There will be blood in Thailand, with protesters from the Red Shirt movement preparing to donate their blood and then throw it on Government House. The tension belies a largely carnival atmosphere, writes Simon Roughneen from Bangkok.
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On Monday two Thai Army personnel were injured by 4 M79 grenades fired at camp on the outskirts of Bangkok, though no political motive has been ascribed yet. Red Shirt leader Jatuphon Promphan told the Thai government the demonstrators will spill their blood tomorrow — a gesture to seek the dissolution of the current government, which they regard as illegitimate.
However, the Red Shirts have pledged a peaceful demonstration, and do not intend a World War I-style “blood sacrifice” by hurling themselves in some suicidal assault on the Thai security forces. As Crikey went to press, at about 8am Thailand time, some of the estimated 10,0000-plus protesters will give blood to a 1000-litre “donation”, which the Reds intend to throw all over Government House if the current administration refuses accede to their demands.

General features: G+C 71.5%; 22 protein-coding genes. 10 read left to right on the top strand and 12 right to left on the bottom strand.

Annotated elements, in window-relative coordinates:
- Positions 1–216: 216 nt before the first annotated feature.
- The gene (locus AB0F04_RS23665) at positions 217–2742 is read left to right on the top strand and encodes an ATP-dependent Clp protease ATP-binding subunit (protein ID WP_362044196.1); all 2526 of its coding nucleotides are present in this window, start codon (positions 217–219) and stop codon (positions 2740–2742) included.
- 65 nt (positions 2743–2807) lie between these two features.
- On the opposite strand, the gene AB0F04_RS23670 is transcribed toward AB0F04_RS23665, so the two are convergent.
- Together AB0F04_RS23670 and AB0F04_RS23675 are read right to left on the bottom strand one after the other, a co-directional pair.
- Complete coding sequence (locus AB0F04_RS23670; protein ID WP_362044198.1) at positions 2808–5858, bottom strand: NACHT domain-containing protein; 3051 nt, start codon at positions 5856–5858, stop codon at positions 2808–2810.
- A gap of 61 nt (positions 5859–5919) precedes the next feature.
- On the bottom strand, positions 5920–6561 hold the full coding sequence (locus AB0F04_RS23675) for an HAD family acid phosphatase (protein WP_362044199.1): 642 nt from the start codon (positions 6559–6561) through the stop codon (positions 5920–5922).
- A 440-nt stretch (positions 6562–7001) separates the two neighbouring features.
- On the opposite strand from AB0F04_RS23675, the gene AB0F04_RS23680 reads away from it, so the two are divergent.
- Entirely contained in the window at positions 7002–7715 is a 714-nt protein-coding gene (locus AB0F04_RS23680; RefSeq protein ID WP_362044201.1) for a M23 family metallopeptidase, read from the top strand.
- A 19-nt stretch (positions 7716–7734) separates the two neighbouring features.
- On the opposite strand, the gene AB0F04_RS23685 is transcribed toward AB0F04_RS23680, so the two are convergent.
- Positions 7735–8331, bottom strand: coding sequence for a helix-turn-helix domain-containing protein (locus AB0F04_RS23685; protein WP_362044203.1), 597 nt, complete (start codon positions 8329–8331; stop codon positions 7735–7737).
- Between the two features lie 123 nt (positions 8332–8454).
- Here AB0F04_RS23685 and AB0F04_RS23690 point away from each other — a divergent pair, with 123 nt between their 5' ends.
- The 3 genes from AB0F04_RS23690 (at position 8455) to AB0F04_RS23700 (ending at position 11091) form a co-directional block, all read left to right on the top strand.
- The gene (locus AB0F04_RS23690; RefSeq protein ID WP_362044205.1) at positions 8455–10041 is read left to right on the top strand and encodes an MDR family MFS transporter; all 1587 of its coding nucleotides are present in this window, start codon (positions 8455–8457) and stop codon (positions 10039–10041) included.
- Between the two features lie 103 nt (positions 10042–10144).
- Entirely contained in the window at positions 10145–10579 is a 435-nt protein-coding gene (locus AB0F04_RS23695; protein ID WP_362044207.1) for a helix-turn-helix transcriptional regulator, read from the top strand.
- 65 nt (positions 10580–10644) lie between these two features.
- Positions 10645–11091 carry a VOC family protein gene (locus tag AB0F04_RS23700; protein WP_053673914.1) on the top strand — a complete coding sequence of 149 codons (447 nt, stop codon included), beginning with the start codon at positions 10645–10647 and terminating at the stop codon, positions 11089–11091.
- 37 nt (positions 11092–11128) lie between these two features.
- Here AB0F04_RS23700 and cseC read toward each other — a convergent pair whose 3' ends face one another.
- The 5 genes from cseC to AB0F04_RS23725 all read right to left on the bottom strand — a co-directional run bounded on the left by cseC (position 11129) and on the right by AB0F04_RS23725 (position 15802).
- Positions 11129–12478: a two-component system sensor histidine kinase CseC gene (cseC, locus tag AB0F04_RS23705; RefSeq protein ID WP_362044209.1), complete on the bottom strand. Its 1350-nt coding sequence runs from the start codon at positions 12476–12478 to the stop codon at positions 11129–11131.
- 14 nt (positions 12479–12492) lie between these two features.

There will be blood, then, as the government is refusing to budge, saying only it will listen to the demonstrators’ demands, and so long as the demonstration is peaceful will not use force against it.
How long can the Red Shirts keep going? On Monday morning, I hitched a ride with the demonstrators from central Bangkok, where the Reds have been gathering since Friday night, to the army barracks where the PM is holed-up.
“I haven’t slept properly in four nights, and haven’t washed for five days,” said Naran, a 63-year-old farmer from the Isaan region in the north-east. Nonetheless he was up and on the road early Monday morning, as the rally made the slow trek through extra-heavy Bangkok traffic to the army barracks to hear Jatuphon make his blood pledge.
Temperatures reach the mid-30s by mid-morning, and hold at that until well into the evening, so the demonstrators might soon get fatigued even if they are used to the hot sun on their farms. “I have just this set of clothes with me,” added Chanchai, who clung to a Thai flag festooned across the back of the Toyota pick-up, all the way out to the army barracks.
Until Monday’s sanguine (to use the old definition of the word) outburst and grenade attack, the high political stakes largely belied what has been a carnival atmosphere so far. Though some of the rhetoric from the Red shirt leaders has been as spicy as the Thai snacks being cooked all along Bangkok’s Ratchadamnoen Avenue.
Not least that used by Thaksin Shinawatra, the exiled former PM who has been charged with corruption, but remains a hero to many Red Shirts. He phoned in to the rally late Sunday evening, calling the current PM Abhisit Vejajjiva “a child”, according to a translation given to me by a Thai colleague, adding the Reds were there to protest the anti-democratic way Thailand is run.
He told them to keep it peaceful, but as the poet put it, will blood lead to blood?